The image on the left identifies a photo as the primary focus, whereas the image on the right has been used as a secondary, or background image.
There are some great sites that offer free images, icons and infographics for download, such as:
If appropriate, video is a great visual asset that engages your audience. Using video selectively to illustrate your presentation has been shown to promote active cognitive processing, a natural, intuitive learning method. There are some great tutorials to help you embed video into your slides here and here and great advice on using video effectively here.
Finally, don’t be afraid to think outside the template. PowerPoint themes have been greatly overused. You’re better off starting with a clean slide and building from there than to use something that everyone has seen before.
24Slides has a selection of PowerPoint templates available for free download.
4) Be Consistent
When it comes to visual data, we are hardwired to look for patterns. Each slide in a presentation should have the same look and feel l the one preceding it. Using Slide Masters is a great way to template your design; just add your logo and any relevant icons to each slide to maintain consistency and add brand recognition.
As one of the four main principles of design, the use of repetition will sway rather than distract your audience if used selectively and with intention. Similarly, your visual elements – be they photos, vectors or icons – should all tell the same story. It’s perfectly fine to mix these components together, so long as it makes sense to do so. Think of the graphic elements in your slides as a family, all sharing the same visual DNA while having their own distinct role to play.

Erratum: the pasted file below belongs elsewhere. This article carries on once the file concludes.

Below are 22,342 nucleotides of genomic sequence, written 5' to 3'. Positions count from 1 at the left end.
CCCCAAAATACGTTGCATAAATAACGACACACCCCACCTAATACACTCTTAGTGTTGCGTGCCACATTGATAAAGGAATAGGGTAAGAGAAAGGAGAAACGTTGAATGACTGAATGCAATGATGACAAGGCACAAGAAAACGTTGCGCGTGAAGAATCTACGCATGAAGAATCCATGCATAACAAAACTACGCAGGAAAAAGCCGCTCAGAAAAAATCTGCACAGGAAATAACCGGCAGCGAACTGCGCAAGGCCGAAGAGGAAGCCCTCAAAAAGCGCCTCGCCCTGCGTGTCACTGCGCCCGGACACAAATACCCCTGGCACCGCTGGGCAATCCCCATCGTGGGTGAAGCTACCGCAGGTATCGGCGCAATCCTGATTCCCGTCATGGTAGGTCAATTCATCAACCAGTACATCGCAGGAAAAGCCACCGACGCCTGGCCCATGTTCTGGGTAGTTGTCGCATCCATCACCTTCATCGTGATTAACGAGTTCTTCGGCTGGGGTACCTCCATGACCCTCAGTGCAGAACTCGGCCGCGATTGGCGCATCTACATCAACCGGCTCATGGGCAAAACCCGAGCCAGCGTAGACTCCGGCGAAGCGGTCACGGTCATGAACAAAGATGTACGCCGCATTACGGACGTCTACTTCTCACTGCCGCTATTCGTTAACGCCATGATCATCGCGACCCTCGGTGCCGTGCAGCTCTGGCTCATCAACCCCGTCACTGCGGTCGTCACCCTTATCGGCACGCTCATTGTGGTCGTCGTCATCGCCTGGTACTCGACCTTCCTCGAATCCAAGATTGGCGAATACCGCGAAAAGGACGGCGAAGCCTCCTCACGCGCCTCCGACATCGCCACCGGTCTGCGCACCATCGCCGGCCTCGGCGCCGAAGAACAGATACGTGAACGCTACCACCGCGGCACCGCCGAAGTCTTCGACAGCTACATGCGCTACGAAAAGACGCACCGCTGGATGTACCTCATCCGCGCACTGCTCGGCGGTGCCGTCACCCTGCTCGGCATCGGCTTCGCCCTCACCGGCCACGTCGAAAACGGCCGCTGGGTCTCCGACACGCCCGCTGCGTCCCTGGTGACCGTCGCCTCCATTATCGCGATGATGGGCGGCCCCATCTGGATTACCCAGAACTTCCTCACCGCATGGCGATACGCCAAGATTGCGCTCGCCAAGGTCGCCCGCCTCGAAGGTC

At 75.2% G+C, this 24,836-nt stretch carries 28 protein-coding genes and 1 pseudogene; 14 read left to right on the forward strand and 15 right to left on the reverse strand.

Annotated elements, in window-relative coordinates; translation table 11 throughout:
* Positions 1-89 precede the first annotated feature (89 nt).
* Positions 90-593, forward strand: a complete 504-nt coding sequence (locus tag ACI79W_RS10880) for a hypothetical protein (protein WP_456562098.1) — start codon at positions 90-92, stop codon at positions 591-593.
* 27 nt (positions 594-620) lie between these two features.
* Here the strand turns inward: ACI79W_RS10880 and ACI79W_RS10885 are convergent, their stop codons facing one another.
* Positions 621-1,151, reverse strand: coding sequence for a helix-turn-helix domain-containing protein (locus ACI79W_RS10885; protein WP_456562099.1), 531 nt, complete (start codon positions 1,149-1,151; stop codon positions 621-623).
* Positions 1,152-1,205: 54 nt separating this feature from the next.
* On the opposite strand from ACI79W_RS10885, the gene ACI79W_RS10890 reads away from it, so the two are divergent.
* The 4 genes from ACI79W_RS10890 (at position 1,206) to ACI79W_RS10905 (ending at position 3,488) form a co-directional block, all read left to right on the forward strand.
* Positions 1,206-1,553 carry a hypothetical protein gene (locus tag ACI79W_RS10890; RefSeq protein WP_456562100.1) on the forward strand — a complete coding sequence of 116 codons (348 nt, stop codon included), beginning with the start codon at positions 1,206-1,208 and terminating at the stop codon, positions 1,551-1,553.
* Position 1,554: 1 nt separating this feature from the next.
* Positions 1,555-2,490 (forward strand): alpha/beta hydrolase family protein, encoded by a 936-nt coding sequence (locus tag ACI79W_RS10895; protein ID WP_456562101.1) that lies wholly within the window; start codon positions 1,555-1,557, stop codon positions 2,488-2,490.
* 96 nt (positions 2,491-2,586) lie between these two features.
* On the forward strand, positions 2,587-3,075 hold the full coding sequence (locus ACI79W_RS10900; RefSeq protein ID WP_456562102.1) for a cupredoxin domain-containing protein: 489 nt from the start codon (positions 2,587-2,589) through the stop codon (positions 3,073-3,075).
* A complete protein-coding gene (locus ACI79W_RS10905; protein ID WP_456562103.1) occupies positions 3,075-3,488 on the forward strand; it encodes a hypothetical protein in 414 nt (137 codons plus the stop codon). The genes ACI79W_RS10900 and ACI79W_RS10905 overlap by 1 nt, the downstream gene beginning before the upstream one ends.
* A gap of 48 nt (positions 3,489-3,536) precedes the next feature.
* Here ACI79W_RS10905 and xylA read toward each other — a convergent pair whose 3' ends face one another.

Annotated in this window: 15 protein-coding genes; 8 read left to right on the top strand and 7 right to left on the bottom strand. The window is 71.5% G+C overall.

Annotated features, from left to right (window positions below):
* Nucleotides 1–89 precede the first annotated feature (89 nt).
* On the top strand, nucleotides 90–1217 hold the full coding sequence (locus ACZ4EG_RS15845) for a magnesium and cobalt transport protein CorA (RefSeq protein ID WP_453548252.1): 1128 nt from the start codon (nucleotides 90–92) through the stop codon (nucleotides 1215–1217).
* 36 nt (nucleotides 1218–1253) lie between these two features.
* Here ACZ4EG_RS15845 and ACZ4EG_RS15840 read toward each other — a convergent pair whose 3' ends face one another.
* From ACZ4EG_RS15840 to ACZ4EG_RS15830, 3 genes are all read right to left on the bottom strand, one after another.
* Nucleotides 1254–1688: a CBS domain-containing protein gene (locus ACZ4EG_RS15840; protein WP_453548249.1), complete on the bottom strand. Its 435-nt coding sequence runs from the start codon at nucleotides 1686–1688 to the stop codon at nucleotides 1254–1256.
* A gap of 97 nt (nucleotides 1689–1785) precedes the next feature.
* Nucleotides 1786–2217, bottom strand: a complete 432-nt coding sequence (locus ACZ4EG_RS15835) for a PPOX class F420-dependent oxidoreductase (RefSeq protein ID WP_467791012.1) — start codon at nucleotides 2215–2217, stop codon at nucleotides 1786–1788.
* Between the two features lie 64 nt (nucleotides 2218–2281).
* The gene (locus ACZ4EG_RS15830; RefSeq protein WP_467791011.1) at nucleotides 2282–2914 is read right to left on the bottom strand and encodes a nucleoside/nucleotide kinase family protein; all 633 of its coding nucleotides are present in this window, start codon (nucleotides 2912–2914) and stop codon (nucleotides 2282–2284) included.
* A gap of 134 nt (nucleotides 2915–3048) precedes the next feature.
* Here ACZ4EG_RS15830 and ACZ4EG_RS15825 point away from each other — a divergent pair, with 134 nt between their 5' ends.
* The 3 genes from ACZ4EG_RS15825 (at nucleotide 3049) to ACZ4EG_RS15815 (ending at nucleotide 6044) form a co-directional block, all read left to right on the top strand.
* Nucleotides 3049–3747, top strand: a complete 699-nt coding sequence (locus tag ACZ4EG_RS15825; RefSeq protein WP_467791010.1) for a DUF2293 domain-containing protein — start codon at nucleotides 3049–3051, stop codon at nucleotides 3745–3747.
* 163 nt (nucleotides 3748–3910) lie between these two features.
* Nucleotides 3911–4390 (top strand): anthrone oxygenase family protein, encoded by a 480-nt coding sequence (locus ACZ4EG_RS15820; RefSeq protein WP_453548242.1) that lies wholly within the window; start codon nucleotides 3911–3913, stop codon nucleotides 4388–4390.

5) Use White Space
Have you ever been confronted with a slide that was so jam-packed with content, you found yourself reading the slide rather than paying attention to the presentation? Too much content is visually overwhelming and pulls focus from your intended messaging. As business guru Patrick Lencioni famously said: If everything is important, then nothing is. If used well, white space balances the visual elements on a slide and navigates your audience’s focus.
6) Avoid Information overload
Similarly, avoid overloading your slides with cumbersome paragraphs of text. The whole purpose of your presentation is to add visual support to your key messaging. Our brains are programmed to respond visually, and we tend to process images faster than text.
According to Venngage, visual aids drive engagement because less effort is required of your audience when pictures support your messaging. Your slides will have far more impact if you break up large chunks of cumbersome verbiage with graphics that make sense and have visual balance.
Understanding how people observe and interpret visual content creates a compelling argument for agile, intuitive design that strikes a balance between imagery and messaging. It’s important to keep in mind that your visual presentation is an extension of your content, not a teleprompter to read from. By enhancing visual appeal that complements rather than overwhelms, you can engage your viewers and keep the focus where it belongs.